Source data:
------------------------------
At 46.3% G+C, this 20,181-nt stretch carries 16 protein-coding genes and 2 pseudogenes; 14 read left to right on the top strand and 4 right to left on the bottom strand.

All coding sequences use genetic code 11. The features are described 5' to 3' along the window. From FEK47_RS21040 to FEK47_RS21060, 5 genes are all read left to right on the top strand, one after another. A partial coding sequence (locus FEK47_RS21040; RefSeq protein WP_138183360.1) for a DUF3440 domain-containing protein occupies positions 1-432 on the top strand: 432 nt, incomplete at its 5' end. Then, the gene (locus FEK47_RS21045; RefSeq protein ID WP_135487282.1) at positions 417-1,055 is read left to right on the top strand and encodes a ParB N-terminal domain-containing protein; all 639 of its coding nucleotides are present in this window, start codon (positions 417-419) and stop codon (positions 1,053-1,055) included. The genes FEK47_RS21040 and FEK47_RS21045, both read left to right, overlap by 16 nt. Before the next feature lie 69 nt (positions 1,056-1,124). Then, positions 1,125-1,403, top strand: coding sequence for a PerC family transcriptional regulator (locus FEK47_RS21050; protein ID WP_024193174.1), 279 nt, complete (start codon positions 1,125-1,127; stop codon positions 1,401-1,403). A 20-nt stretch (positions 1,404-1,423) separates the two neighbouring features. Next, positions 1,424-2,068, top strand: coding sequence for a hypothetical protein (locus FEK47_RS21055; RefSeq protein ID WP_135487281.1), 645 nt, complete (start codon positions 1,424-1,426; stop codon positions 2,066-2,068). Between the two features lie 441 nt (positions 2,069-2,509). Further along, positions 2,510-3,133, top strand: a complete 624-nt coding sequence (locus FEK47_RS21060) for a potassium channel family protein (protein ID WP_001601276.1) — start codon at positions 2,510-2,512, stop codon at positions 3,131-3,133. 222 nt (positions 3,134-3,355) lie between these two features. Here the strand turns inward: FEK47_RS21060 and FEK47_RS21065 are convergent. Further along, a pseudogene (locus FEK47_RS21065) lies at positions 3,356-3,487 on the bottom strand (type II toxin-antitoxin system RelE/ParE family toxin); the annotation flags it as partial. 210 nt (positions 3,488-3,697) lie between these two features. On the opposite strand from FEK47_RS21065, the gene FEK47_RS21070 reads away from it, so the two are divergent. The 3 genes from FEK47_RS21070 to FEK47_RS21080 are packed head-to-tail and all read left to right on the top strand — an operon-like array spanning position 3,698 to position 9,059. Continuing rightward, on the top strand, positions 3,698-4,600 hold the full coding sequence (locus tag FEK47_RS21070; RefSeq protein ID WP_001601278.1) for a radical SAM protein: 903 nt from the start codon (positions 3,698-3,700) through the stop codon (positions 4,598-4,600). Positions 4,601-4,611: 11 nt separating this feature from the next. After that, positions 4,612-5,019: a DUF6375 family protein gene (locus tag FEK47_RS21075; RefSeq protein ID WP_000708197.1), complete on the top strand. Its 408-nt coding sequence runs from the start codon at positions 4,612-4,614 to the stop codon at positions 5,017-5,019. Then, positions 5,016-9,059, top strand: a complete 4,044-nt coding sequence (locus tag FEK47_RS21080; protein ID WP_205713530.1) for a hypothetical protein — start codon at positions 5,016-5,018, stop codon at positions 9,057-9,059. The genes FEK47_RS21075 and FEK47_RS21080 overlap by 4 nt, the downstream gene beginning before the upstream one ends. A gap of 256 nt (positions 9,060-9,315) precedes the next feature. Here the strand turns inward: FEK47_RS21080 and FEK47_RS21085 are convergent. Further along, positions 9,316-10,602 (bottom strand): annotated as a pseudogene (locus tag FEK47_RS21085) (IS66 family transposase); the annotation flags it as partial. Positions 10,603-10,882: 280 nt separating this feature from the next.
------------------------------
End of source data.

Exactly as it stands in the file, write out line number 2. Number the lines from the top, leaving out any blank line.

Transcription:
All coding sequences use genetic code 11. The features are described 5' to 3' along the window. From FEK47_RS21040 to FEK47_RS21060, 5 genes are all read left to right on the top strand, one after another. A partial coding sequence (locus FEK47_RS21040; RefSeq protein WP_138183360.1) for a DUF3440 domain-containing protein occupies positions 1-432 on the top strand: 432 nt, incomplete at its 5' end. Then, the gene (locus FEK47_RS21045; RefSeq protein ID WP_135487282.1) at positions 417-1,055 is read left to right on the top strand and encodes a ParB N-terminal domain-containing protein; all 639 of its coding nucleotides are present in this window, start codon (positions 417-419) and stop codon (positions 1,053-1,055) included. The genes FEK47_RS21040 and FEK47_RS21045, both read left to right, overlap by 16 nt. Before the next feature lie 69 nt (positions 1,056-1,124). Then, positions 1,125-1,403, top strand: coding sequence for a PerC family transcriptional regulator (locus FEK47_RS21050; protein ID WP_024193174.1), 279 nt, complete (start codon positions 1,125-1,127; stop codon positions 1,401-1,403). A 20-nt stretch (positions 1,404-1,423) separates the two neighbouring features. Next, positions 1,424-2,068, top strand: coding sequence for a hypothetical protein (locus FEK47_RS21055; RefSeq protein ID WP_135487281.1), 645 nt, complete (start codon positions 1,424-1,426; stop codon positions 2,066-2,068). Between the two features lie 441 nt (positions 2,069-2,509). Further along, positions 2,510-3,133, top strand: a complete 624-nt coding sequence (locus FEK47_RS21060) for a potassium channel family protein (protein ID WP_001601276.1) — start codon at positions 2,510-2,512, stop codon at positions 3,131-3,133. 222 nt (positions 3,134-3,355) lie between these two features. Here the strand turns inward: FEK47_RS21060 and FEK47_RS21065 are convergent. Further along, a pseudogene (locus FEK47_RS21065) lies at positions 3,356-3,487 on the bottom strand (type II toxin-antitoxin system RelE/ParE family toxin); the annotation flags it as partial. 210 nt (positions 3,488-3,697) lie between these two features. On the opposite strand from FEK47_RS21065, the gene FEK47_RS21070 reads away from it, so the two are divergent. The 3 genes from FEK47_RS21070 to FEK47_RS21080 are packed head-to-tail and all read left to right on the top strand — an operon-like array spanning position 3,698 to position 9,059. Continuing rightward, on the top strand, positions 3,698-4,600 hold the full coding sequence (locus tag FEK47_RS21070; RefSeq protein ID WP_001601278.1) for a radical SAM protein: 903 nt from the start codon (positions 3,698-3,700) through the stop codon (positions 4,598-4,600). Positions 4,601-4,611: 11 nt separating this feature from the next. After that, positions 4,612-5,019: a DUF6375 family protein gene (locus tag FEK47_RS21075; RefSeq protein ID WP_000708197.1), complete on the top strand. Its 408-nt coding sequence runs from the start codon at positions 4,612-4,614 to the stop codon at positions 5,017-5,019. Then, positions 5,016-9,059, top strand: a complete 4,044-nt coding sequence (locus tag FEK47_RS21080; protein ID WP_205713530.1) for a hypothetical protein — start codon at positions 5,016-5,018, stop codon at positions 9,057-9,059. The genes FEK47_RS21075 and FEK47_RS21080 overlap by 4 nt, the downstream gene beginning before the upstream one ends. A gap of 256 nt (positions 9,060-9,315) precedes the next feature. Here the strand turns inward: FEK47_RS21080 and FEK47_RS21085 are convergent. Further along, positions 9,316-10,602 (bottom strand): annotated as a pseudogene (locus tag FEK47_RS21085) (IS66 family transposase); the annotation flags it as partial. Positions 10,603-10,882: 280 nt separating this feature from the next.